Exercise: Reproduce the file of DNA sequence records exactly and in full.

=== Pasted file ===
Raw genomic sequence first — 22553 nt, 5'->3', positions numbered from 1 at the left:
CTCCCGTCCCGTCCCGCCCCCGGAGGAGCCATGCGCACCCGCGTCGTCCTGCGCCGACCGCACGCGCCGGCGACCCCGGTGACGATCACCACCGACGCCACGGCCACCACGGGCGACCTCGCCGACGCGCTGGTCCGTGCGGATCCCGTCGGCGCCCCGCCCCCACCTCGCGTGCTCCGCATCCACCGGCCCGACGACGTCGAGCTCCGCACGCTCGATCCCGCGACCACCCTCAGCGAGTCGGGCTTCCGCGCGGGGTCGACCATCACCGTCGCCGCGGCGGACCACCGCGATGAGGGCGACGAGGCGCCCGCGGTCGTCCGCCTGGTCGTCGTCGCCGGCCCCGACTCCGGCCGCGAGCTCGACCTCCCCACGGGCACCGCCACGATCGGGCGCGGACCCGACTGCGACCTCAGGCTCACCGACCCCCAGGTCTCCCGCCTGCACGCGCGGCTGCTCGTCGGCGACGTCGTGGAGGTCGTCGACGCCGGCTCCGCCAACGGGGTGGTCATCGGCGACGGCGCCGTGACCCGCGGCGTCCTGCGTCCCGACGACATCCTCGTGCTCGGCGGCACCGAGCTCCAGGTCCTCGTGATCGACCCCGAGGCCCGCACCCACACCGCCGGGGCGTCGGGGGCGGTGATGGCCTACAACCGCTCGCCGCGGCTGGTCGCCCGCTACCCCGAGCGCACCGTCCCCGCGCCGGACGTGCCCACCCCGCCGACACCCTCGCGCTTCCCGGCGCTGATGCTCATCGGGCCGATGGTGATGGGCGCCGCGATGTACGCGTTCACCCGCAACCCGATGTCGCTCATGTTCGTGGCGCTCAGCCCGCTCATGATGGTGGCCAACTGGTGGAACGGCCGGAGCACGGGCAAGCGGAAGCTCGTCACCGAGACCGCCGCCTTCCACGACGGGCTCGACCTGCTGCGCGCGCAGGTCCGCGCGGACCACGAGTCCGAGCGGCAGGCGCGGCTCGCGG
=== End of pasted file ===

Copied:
Raw genomic sequence first — 22553 nt, 5'->3', positions numbered from 1 at the left:
CTCCCGTCCCGTCCCGCCCCCGGAGGAGCCATGCGCACCCGCGTCGTCCTGCGCCGACCGCACGCGCCGGCGACCCCGGTGACGATCACCACCGACGCCACGGCCACCACGGGCGACCTCGCCGACGCGCTGGTCCGTGCGGATCCCGTCGGCGCCCCGCCCCCACCTCGCGTGCTCCGCATCCACCGGCCCGACGACGTCGAGCTCCGCACGCTCGATCCCGCGACCACCCTCAGCGAGTCGGGCTTCCGCGCGGGGTCGACCATCACCGTCGCCGCGGCGGACCACCGCGATGAGGGCGACGAGGCGCCCGCGGTCGTCCGCCTGGTCGTCGTCGCCGGCCCCGACTCCGGCCGCGAGCTCGACCTCCCCACGGGCACCGCCACGATCGGGCGCGGACCCGACTGCGACCTCAGGCTCACCGACCCCCAGGTCTCCCGCCTGCACGCGCGGCTGCTCGTCGGCGACGTCGTGGAGGTCGTCGACGCCGGCTCCGCCAACGGGGTGGTCATCGGCGACGGCGCCGTGACCCGCGGCGTCCTGCGTCCCGACGACATCCTCGTGCTCGGCGGCACCGAGCTCCAGGTCCTCGTGATCGACCCCGAGGCCCGCACCCACACCGCCGGGGCGTCGGGGGCGGTGATGGCCTACAACCGCTCGCCGCGGCTGGTCGCCCGCTACCCCGAGCGCACCGTCCCCGCGCCGGACGTGCCCACCCCGCCGACACCCTCGCGCTTCCCGGCGCTGATGCTCATCGGGCCGATGGTGATGGGCGCCGCGATGTACGCGTTCACCCGCAACCCGATGTCGCTCATGTTCGTGGCGCTCAGCCCGCTCATGATGGTGGCCAACTGGTGGAACGGCCGGAGCACGGGCAAGCGGAAGCTCGTCACCGAGACCGCCGCCTTCCACGACGGGCTCGACCTGCTGCGCGCGCAGGTCCGCGCGGACCACGAGTCCGAGCGGCAGGCGCGGCTCGCGG